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  • Surya Halim commented  ·   ·  Flag as inappropriate

    I concur with this suggestion. IIRC, one of the reasons given was the access of protected data member defined in base class inside a closure caused very tricky situation because the closure technically should not be able to access the data member. C# solved this through clever compiler trick. Why can't this clever compiler trick be applied to F#? Will it defeat the type soundness of F# as a programming language?

    I love F# for being a non-dogmatic functional-first programming language and this missing feature does indeed dampen the expectation a little.

  • Troy Robinson commented  ·   ·  Flag as inappropriate

    Scala has it. C# has it. Let's do it! I can't replicate certain classes in my arsenal without it!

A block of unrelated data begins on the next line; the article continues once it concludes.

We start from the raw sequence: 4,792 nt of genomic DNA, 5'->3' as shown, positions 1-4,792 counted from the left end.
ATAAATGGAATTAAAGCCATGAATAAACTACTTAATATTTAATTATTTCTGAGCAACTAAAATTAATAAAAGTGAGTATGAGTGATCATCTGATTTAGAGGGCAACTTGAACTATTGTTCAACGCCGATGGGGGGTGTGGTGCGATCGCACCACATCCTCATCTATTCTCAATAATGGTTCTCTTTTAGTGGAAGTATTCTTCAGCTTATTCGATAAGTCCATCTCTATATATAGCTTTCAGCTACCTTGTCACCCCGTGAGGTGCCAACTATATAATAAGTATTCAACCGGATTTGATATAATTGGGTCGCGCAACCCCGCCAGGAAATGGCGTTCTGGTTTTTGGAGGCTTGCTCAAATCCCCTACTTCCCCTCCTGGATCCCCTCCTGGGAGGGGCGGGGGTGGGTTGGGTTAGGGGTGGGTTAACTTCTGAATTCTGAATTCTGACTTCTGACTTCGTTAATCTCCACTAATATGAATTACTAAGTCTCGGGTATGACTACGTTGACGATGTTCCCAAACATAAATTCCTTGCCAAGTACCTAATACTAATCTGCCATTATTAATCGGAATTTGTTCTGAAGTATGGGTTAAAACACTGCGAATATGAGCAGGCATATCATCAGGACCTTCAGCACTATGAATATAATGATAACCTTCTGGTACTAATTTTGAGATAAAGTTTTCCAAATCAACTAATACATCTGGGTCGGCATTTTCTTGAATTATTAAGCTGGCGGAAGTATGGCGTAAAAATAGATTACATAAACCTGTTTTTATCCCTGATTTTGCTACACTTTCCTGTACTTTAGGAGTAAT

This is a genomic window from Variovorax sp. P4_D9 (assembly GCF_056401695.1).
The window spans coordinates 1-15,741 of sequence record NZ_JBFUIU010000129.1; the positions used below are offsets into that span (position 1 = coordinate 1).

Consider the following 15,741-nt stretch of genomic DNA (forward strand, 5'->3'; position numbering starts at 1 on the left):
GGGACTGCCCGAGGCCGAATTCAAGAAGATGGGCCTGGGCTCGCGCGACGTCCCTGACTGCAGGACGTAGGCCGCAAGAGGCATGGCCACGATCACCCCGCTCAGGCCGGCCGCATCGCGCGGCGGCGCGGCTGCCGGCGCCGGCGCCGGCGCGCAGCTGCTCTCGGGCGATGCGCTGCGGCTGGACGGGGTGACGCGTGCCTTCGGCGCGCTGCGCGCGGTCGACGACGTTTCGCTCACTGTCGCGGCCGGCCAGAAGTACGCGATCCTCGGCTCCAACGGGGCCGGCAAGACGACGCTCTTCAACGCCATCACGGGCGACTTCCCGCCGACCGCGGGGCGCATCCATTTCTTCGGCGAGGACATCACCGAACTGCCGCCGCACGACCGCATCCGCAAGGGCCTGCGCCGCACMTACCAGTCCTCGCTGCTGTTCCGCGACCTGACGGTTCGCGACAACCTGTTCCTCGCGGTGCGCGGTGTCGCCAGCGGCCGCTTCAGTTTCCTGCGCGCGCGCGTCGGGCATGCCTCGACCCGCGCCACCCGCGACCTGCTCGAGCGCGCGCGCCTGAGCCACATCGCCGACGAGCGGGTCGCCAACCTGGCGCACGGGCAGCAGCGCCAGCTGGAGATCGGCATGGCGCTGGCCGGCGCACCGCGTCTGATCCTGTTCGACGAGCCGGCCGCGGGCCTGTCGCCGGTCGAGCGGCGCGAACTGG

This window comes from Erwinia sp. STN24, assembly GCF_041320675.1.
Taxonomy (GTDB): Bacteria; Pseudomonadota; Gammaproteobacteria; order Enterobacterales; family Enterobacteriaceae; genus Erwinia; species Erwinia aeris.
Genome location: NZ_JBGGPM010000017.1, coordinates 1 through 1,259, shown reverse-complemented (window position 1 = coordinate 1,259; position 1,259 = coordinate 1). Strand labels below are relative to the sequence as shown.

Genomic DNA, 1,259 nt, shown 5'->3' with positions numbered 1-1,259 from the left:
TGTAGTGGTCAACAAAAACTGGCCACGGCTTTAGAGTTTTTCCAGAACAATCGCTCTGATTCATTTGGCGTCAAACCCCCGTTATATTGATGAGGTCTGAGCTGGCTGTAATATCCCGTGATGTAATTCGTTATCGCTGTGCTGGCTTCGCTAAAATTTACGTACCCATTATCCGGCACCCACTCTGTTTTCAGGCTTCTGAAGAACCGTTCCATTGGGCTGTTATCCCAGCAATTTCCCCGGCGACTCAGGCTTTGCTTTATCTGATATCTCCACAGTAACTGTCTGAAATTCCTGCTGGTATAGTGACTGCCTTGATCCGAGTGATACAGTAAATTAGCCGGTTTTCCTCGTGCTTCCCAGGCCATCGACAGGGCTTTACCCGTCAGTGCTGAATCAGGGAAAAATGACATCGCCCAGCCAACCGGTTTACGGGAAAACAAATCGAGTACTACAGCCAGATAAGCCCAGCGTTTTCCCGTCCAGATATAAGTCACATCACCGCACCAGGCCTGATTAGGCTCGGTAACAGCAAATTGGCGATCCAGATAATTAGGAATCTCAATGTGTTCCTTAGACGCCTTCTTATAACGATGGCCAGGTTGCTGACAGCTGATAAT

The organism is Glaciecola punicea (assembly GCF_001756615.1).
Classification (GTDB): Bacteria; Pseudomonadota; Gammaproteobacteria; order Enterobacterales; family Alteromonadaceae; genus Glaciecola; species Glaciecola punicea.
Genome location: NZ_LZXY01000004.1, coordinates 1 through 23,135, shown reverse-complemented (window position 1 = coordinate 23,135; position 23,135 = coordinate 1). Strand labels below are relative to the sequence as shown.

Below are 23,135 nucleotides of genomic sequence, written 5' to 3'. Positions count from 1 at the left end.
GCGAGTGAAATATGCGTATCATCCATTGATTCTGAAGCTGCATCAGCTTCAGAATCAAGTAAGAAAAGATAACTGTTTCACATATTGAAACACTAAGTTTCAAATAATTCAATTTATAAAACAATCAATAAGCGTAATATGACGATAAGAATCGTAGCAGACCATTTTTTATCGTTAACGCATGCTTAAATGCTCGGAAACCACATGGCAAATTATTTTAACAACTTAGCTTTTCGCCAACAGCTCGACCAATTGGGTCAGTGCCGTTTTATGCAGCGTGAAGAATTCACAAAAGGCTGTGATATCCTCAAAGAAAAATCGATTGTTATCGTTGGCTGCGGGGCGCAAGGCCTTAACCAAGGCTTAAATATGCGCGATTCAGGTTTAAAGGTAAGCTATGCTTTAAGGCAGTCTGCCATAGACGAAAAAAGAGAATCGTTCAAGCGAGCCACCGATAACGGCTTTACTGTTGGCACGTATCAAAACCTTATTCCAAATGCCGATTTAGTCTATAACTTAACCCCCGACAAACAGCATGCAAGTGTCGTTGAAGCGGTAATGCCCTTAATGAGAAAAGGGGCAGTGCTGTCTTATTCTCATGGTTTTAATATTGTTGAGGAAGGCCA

• Jack Pappas commented  ·   ·  Flag as inappropriate

    This is one feature I'd really like to see in F#, and it seems like it should be very simple to implement. If the 'protected' modifier was omitted from the language to nudge developers away from OO-style code, I think that may have been the wrong way to go about it, because it makes it impossible to re-implement OO-heavy C# projects in F# in such a way that the change is transparent to any consumers. Consequently, I've had to pass on using F# to replace some C# projects -- the downside of having to re-architect large parts of an existing codebase because F# classes can't declare 'protected' members is very often going to outweigh any upsides that could be had from re-implementing a single project in F#.

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